dote on myself ... . there is that lot of me, and all so luscious

    But if there is a lot of Whitman blowing through Professor Nussbaum's
    book, there is also a good deal of Mill. I am thinking especially of
    the Mill of On Liberty, the Mill who advocated "new and original
    experiments in living" and argued that the sole justification society
    had for interfering with an individual "in the way of compulsion and
    control"--whether by "physical force in the form of legal penalties or
    the moral coercion of public opinion"--was "self-protection." If the
    individual is not harming others, then (says Mill) we have to leave
    him alone: "His own good, either physical or moral, is not a
    sufficient warrant" for interference. Mill's libertarian doctrine is
    our modern gospel. Professor Nussbaum is part of a large choir singing
    its praises.

    But the popularity of Mill's doctrine says nothing about its cogency.
    As James Fitzjames Stephen pointed out in Liberty, Equality,
    Fraternity (1873), Mill's teaching would "condemn every existing
    system of morals."

      Strenuously preach and rigorously practise the doctrine that our
      neighbor's private character is nothing to us, and the number of
      unfavorable judgments formed, and therefore the number of
      inconveniences inflicted by them can be reduced as much as we
      please, and the province of liberty can be enlarged in
      corresponding ratio. Does any reasonable man wish for this? Could
      anyone desire gross licentiousness, monstrous extravagance,
      ridiculous vanity, or the like, to be unnoticed, or, being known,
      to inflict no inconveniences which can possibly be avoided?

    As Stephen dryly observes, "the custom of looking upon certain courses
    of conduct with aversion is the essence of morality." But it is part
    of Professor Nussbaum's brief--as, in a way, it was of Mill's--to
    encourage us to dispense with moral aversion, of which shame and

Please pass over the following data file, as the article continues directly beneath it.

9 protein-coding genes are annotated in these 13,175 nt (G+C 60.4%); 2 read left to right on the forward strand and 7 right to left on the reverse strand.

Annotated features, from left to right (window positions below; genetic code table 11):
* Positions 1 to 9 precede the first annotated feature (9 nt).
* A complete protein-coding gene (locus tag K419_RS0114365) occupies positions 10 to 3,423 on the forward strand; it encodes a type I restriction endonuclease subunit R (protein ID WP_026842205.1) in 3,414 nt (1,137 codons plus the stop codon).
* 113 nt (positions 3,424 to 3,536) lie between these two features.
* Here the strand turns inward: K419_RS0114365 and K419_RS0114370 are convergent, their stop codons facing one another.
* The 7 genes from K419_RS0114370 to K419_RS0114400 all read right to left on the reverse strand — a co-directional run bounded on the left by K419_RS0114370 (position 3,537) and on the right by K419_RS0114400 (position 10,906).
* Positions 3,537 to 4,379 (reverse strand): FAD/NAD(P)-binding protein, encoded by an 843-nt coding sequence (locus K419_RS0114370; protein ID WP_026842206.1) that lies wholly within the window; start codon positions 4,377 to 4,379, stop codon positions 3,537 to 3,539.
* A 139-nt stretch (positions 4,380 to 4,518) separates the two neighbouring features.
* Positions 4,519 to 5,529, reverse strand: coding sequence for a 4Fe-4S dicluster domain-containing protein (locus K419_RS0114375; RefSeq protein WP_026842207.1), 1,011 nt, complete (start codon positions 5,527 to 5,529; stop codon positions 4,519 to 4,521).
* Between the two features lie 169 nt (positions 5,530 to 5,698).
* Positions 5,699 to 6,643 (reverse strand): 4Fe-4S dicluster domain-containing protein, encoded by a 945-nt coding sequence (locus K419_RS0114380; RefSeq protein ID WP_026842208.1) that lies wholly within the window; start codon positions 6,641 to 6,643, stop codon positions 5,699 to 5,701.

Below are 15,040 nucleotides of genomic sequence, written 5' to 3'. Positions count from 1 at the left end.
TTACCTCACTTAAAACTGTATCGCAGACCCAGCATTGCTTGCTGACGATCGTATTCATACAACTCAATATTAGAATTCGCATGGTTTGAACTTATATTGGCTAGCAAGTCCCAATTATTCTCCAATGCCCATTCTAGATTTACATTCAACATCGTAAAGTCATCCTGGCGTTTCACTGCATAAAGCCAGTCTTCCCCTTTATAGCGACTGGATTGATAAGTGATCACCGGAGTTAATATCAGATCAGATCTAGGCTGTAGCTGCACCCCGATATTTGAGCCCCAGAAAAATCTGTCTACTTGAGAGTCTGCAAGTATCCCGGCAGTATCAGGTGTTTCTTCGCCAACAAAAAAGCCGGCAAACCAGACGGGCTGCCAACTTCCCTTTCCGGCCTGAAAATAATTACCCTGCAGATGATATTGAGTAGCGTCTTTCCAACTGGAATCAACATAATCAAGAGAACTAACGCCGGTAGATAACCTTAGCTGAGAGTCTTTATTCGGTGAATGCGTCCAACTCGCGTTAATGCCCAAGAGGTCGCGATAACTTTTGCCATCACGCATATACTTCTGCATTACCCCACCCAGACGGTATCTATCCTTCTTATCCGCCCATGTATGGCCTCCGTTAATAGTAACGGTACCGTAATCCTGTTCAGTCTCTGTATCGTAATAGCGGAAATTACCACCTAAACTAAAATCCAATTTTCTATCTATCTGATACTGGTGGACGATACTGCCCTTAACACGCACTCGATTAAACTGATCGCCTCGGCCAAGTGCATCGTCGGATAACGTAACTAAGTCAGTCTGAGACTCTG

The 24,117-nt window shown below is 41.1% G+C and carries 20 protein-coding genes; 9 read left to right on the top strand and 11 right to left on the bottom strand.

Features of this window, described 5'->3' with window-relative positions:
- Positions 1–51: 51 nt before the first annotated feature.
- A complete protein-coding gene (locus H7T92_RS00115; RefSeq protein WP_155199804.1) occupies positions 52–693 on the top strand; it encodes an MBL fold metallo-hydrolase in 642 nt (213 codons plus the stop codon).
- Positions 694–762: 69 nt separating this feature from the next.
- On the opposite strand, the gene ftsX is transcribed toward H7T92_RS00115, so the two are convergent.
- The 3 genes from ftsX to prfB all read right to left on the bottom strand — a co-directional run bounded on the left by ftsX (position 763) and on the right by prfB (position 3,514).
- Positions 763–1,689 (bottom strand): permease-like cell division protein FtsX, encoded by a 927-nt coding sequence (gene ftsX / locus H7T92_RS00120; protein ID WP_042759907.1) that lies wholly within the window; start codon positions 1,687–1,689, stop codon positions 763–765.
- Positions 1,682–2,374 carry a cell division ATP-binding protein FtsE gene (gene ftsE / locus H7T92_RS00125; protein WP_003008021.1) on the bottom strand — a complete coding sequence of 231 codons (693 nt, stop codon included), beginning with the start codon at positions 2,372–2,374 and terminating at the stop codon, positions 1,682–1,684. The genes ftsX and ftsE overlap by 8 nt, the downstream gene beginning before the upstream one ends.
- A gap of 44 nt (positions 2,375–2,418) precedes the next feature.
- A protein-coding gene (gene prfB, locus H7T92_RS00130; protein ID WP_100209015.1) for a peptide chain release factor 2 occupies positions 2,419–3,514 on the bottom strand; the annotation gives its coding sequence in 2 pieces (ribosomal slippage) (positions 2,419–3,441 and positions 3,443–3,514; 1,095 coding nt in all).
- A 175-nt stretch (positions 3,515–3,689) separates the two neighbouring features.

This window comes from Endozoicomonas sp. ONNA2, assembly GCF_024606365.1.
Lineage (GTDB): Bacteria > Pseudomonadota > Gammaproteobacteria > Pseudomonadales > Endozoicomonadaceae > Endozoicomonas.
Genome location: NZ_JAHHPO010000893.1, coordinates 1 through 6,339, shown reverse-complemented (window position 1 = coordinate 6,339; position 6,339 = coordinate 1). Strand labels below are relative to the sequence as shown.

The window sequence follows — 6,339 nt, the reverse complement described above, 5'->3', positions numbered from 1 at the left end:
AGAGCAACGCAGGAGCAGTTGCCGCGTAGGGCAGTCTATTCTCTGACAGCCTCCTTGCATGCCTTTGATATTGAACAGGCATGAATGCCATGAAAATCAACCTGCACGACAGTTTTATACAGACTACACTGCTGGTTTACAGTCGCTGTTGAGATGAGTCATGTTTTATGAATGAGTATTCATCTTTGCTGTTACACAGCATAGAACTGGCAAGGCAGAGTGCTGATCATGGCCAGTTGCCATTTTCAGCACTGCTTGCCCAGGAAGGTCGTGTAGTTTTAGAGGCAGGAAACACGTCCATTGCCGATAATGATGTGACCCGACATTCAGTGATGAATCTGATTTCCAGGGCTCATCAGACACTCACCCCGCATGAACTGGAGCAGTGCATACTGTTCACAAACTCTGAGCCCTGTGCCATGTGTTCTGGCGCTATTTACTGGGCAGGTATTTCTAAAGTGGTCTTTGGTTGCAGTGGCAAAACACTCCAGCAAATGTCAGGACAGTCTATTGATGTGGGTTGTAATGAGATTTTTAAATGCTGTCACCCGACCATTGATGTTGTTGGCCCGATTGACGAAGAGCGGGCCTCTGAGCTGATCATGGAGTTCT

disgust are prominent allotropes.

    One of the oddest features of Hiding from Humanity is Professor
    Nussbaum's recurring argument that the emotions of shame and disgust
    encourage us to ignore or discount our mortality, our incompleteness,
    our animality. No doubt Professor Nussbaum has managed to embrace her
    own animality without the benefit of shame or disgust. But for most of
    us, the emotions of shame and disgust are vivid reminders of our
    status as imperfect creatures, fragile, animal, and therefore mortal.

    This is something embodied the world over in the idea of taboo, a
    concept with deep connections to the ideas of shame and disgust. These
    are insights we arrive at not by ratiocination but by feeling. As the
    philosopher Leszek Kolakowski writes, "We do not assent to our moral
    beliefs by admitting `this is true,' but by feeling guilty if we fail
    to comply with them." What we are dealing with, he points out, is not
    an intellectual performance but "an act of questioning one's own
    status in the cosmic order, ... an anxiety following a transgression
    not of a law but of a taboo." Professor Nussbaum wants us to "discard
    the grandiose demands for omnipotence and completeness that have been
    at the heart of so much human misery." Good idea! But shame and
    disgust are accomplices, not impediments, to that attack on hubris.

    Hiding from Humanity is not only a polemic against the emotions of
    shame and disgust. It is also a political position paper. Professor